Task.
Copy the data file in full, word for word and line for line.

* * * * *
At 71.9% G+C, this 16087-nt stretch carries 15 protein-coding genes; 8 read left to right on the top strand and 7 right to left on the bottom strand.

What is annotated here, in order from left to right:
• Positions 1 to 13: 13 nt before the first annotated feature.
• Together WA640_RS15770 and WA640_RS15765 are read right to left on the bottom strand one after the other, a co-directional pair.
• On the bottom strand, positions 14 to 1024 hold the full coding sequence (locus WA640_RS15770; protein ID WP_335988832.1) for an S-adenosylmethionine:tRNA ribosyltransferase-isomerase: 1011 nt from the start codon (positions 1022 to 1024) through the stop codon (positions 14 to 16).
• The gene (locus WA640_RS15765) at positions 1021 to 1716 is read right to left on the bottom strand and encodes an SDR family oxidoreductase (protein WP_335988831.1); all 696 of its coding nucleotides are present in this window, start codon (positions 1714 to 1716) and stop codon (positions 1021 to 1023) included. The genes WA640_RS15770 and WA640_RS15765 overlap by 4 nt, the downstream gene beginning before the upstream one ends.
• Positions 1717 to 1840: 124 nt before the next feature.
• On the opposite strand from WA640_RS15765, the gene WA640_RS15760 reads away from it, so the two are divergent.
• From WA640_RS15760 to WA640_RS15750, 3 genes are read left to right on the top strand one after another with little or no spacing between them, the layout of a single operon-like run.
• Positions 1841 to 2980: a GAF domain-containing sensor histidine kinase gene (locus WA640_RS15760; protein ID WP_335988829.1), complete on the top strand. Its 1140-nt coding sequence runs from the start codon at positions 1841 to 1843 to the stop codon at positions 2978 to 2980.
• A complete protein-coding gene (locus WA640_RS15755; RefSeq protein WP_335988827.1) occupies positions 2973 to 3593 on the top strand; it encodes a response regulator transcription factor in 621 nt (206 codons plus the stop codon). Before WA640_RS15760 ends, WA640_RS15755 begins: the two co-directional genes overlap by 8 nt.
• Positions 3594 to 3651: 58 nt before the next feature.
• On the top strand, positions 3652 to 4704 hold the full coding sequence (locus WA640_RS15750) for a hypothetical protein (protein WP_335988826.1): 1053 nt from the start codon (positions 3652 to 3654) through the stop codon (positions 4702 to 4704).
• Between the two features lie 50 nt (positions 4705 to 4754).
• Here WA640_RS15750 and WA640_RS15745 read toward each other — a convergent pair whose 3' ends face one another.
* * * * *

At 71.9% G+C, this 16087-nt stretch carries 15 protein-coding genes; 8 read left to right on the top strand and 7 right to left on the bottom strand.

What is annotated here, in order from left to right:
• Positions 1 to 13: 13 nt before the first annotated feature.
• Together WA640_RS15770 and WA640_RS15765 are read right to left on the bottom strand one after the other, a co-directional pair.
• On the bottom strand, positions 14 to 1024 hold the full coding sequence (locus WA640_RS15770; protein ID WP_335988832.1) for an S-adenosylmethionine:tRNA ribosyltransferase-isomerase: 1011 nt from the start codon (positions 1022 to 1024) through the stop codon (positions 14 to 16).
• The gene (locus WA640_RS15765) at positions 1021 to 1716 is read right to left on the bottom strand and encodes an SDR family oxidoreductase (protein WP_335988831.1); all 696 of its coding nucleotides are present in this window, start codon (positions 1714 to 1716) and stop codon (positions 1021 to 1023) included. The genes WA640_RS15770 and WA640_RS15765 overlap by 4 nt, the downstream gene beginning before the upstream one ends.
• Positions 1717 to 1840: 124 nt before the next feature.
• On the opposite strand from WA640_RS15765, the gene WA640_RS15760 reads away from it, so the two are divergent.
• From WA640_RS15760 to WA640_RS15750, 3 genes are read left to right on the top strand one after another with little or no spacing between them, the layout of a single operon-like run.
• Positions 1841 to 2980: a GAF domain-containing sensor histidine kinase gene (locus WA640_RS15760; protein ID WP_335988829.1), complete on the top strand. Its 1140-nt coding sequence runs from the start codon at positions 1841 to 1843 to the stop codon at positions 2978 to 2980.
• A complete protein-coding gene (locus WA640_RS15755; RefSeq protein WP_335988827.1) occupies positions 2973 to 3593 on the top strand; it encodes a response regulator transcription factor in 621 nt (206 codons plus the stop codon). Before WA640_RS15760 ends, WA640_RS15755 begins: the two co-directional genes overlap by 8 nt.
• Positions 3594 to 3651: 58 nt before the next feature.
• On the top strand, positions 3652 to 4704 hold the full coding sequence (locus WA640_RS15750) for a hypothetical protein (protein WP_335988826.1): 1053 nt from the start codon (positions 3652 to 3654) through the stop codon (positions 4702 to 4704).
• Between the two features lie 50 nt (positions 4705 to 4754).
• Here WA640_RS15750 and WA640_RS15745 read toward each other — a convergent pair whose 3' ends face one another.